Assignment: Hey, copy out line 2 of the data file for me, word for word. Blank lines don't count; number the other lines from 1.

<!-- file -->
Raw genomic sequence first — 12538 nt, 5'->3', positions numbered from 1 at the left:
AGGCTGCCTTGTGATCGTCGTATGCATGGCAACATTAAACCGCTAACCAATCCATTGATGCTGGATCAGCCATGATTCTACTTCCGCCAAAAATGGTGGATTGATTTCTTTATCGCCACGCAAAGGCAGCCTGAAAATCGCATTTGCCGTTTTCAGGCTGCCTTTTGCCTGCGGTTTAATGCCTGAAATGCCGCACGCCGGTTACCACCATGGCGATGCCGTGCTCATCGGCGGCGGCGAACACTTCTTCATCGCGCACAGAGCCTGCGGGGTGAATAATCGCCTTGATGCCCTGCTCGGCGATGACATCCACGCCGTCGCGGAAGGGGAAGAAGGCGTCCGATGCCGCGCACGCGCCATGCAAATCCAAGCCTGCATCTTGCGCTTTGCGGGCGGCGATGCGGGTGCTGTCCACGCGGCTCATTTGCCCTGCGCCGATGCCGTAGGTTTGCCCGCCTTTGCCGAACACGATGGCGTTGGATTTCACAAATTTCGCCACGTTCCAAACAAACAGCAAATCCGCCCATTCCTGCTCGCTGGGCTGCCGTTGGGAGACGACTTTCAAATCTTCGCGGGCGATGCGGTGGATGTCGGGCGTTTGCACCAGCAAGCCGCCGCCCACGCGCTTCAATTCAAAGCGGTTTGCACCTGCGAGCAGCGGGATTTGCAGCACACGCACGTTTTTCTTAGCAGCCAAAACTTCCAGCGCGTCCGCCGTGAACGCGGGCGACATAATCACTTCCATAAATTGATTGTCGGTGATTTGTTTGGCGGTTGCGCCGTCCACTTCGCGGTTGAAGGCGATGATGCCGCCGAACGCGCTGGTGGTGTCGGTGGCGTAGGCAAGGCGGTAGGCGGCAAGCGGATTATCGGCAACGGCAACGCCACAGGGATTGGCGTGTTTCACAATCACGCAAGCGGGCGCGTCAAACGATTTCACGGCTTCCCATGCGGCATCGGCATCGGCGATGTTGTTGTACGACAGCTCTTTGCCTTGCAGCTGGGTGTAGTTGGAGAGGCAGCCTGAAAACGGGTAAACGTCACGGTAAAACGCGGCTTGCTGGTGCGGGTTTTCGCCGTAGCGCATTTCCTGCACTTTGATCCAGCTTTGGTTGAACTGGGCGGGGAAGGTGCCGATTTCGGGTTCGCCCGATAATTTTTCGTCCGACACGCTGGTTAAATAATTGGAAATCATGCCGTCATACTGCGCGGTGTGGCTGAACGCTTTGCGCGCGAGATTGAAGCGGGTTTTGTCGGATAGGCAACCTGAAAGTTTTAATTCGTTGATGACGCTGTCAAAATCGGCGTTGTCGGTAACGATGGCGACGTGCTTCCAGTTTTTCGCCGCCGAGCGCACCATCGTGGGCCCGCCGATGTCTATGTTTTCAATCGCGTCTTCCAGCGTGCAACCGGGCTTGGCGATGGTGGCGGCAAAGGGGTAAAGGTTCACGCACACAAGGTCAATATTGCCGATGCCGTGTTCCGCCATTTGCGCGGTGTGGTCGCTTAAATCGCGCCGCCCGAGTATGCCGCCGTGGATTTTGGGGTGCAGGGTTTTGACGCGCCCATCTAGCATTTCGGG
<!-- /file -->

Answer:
AGGCTGCCTTGTGATCGTCGTATGCATGGCAACATTAAACCGCTAACCAATCCATTGATGCTGGATCAGCCATGATTCTACTTCCGCCAAAAATGGTGGATTGATTTCTTTATCGCCACGCAAAGGCAGCCTGAAAATCGCATTTGCCGTTTTCAGGCTGCCTTTTGCCTGCGGTTTAATGCCTGAAATGCCGCACGCCGGTTACCACCATGGCGATGCCGTGCTCATCGGCGGCGGCGAACACTTCTTCATCGCGCACAGAGCCTGCGGGGTGAATAATCGCCTTGATGCCCTGCTCGGCGATGACATCCACGCCGTCGCGGAAGGGGAAGAAGGCGTCCGATGCCGCGCACGCGCCATGCAAATCCAAGCCTGCATCTTGCGCTTTGCGGGCGGCGATGCGGGTGCTGTCCACGCGGCTCATTTGCCCTGCGCCGATGCCGTAGGTTTGCCCGCCTTTGCCGAACACGATGGCGTTGGATTTCACAAATTTCGCCACGTTCCAAACAAACAGCAAATCCGCCCATTCCTGCTCGCTGGGCTGCCGTTGGGAGACGACTTTCAAATCTTCGCGGGCGATGCGGTGGATGTCGGGCGTTTGCACCAGCAAGCCGCCGCCCACGCGCTTCAATTCAAAGCGGTTTGCACCTGCGAGCAGCGGGATTTGCAGCACACGCACGTTTTTCTTAGCAGCCAAAACTTCCAGCGCGTCCGCCGTGAACGCGGGCGACATAATCACTTCCATAAATTGATTGTCGGTGATTTGTTTGGCGGTTGCGCCGTCCACTTCGCGGTTGAAGGCGATGATGCCGCCGAACGCGCTGGTGGTGTCGGTGGCGTAGGCAAGGCGGTAGGCGGCAAGCGGATTATCGGCAACGGCAACGCCACAGGGATTGGCGTGTTTCACAATCACGCAAGCGGGCGCGTCAAACGATTTCACGGCTTCCCATGCGGCATCGGCATCGGCGATGTTGTTGTACGACAGCTCTTTGCCTTGCAGCTGGGTGTAGTTGGAGAGGCAGCCTGAAAACGGGTAAACGTCACGGTAAAACGCGGCTTGCTGGTGCGGGTTTTCGCCGTAGCGCATTTCCTGCACTTTGATCCAGCTTTGGTTGAACTGGGCGGGGAAGGTGCCGATTTCGGGTTCGCCCGATAATTTTTCGTCCGACACGCTGGTTAAATAATTGGAAATCATGCCGTCATACTGCGCGGTGTGGCTGAACGCTTTGCGCGCGAGATTGAAGCGGGTTTTGTCGGATAGGCAACCTGAAAGTTTTAATTCGTTGATGACGCTGTCAAAATCGGCGTTGTCGGTAACGATGGCGACGTGCTTCCAGTTTTTCGCCGCCGAGCGCACCATCGTGGGCCCGCCGATGTCTATGTTTTCAATCGCGTCTTCCAGCGTGCAACCGGGCTTGGCGATGGTGGCGGCAAAGGGGTAAAGGTTCACGCACACAAGGTCAATATTGCCGATGCCGTGTTCCGCCATTTGCGCGGTGTGGTCGCTTAAATCGCGCCGCCCGAGTATGCCGCCGTGGATTTTGGGGTGCAGGGTTTTGACGCGCCCATCTAGCATTTCGGG